Susan Hawk: Ah, yes. If it’s short, it must be easy to write! There are certainly more self-pubbed picture books now than 10 years ago, but I don’t think there’s been an explosion in this category as there has been in others.
What I love about self-publishing though, is what you point out here—that it gives those writers and illustrators with a specific audience the tools to reach them. The big publishing houses aren’t suited to certain regional books, for instance. I love that so many books that might not otherwise have found their readership, can now.
According to Digital Book World, digital reading (on e-readers, tablets, and phones) is on the rise even for young children, and children are exercising more autonomy with their online purchases. What are some other digital trends you foresee with regard to children’s books? Can you picture a day when digital illustrated children’s books will be as popular as print books?
Erin Murphy: Nope. Call me a traditionalist, but from the time of early adoption of digital books, I’ve believed it’s just another medium, and I’ve believed that the best books come from the long-valued process of nurturing and curation that traditional publishing provides. There will always be exceptions, of course, and there will be changes in technology and the marketplace, and promotionally there will be new things to try—but reaching readers for the most part comes down to producing a great book with the help of knowledgeable folks and finding the readers who will love it.
Susan Hawk: What I’d really love to see is a digital picture book that exists better in the digital sphere than it does in print—one that is truly improved by existing on that platform. Most of what I’ve seen so far are on-screen versions of print books, with some bells and whistles, which my kids easily tire of.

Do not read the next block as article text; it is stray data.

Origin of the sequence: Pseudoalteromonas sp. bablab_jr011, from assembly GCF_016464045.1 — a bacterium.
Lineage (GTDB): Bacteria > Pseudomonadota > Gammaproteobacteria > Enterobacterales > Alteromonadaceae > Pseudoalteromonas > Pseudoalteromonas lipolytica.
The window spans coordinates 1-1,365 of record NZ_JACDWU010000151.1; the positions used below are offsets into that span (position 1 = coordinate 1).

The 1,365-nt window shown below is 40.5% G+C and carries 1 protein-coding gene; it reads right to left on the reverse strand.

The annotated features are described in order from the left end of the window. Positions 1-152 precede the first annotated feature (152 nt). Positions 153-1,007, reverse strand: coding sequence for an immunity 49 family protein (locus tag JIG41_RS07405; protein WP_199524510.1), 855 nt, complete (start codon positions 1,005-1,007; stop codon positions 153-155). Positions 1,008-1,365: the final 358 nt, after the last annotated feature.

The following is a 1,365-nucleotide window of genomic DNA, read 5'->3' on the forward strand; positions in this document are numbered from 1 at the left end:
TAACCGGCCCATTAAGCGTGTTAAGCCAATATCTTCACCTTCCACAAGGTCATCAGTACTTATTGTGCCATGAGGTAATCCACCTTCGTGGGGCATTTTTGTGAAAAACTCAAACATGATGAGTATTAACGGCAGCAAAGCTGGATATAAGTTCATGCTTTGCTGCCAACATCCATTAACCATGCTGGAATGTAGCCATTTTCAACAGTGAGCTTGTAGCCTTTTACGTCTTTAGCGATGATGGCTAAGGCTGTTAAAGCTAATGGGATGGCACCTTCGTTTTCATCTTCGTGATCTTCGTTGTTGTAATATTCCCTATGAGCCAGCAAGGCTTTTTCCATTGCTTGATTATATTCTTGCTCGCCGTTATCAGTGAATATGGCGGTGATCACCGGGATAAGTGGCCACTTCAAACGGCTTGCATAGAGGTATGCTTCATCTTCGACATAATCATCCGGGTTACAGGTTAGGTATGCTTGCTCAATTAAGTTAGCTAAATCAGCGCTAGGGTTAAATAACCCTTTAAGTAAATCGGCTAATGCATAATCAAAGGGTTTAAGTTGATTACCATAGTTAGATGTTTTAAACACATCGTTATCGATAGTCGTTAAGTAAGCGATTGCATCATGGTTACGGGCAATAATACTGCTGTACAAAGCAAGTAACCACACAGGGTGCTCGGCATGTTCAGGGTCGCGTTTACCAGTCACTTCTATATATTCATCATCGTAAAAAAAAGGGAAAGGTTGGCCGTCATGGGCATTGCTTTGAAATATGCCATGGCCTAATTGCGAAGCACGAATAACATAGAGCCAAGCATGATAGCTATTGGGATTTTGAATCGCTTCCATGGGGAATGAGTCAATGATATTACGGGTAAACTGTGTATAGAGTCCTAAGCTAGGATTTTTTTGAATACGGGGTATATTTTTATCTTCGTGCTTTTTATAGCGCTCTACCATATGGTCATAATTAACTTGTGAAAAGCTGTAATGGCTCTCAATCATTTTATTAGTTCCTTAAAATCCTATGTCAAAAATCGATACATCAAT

I could have missed something, so please let me know if in the comments if that’s the case! But, there’s a loss of warmth in digital, that so far, I haven’t seen overshadowed by an inventiveness within the platform. That said, it probably will come. And I look forward to seeing it!
About the Agents
Erin Murphy (@agentemurph) is the founder of Erin Murphy Literary Agency, which focuses on building careers and community. The agency began as a one-person operation in 1999 and now includes three support staff and two additional agents working in different parts of the country. Erin’s client list includes Golden Kite winner Joanne Rocklin, Jane Addams winner Cynthia Levinson, and New York Times bestselling authors Chris Barton, Robin LaFevers, Liz Garton Scanlon, and Deborah Underwood. Erin’s favorite parts of being an agent are working with her clients editorially to develop their projects for submission, looking at the big picture of each client and his or her work to envision a path for a long-term career, and choosing to work with truly nice, dedicated people. Erin lives and works in Flagstaff, Arizona.
Susan Hawk (@susanhawk) is a literary agent at The Bent Agency, representing every kind of book for kids. Projects she represents share powerful, original writing; strong story-telling and a distinctive, sometimes off-kilter voice. Some recently published client work includes The Graham Cracker Plot by Shelley Tougas (Roaring Brook), 17 First Kisses by Rachael Allen (Harper Teen) and The Ninja Librarians (Sourcebooks). Her favorite projects live at the intersection of literary and commercial. Before agenting, she spent fifteen years in children’s book marketing at Penguin, Henry Holt and North-South Books; she also worked in Editorial at Dutton Children’s Books, and as a children’s librarian and bookseller.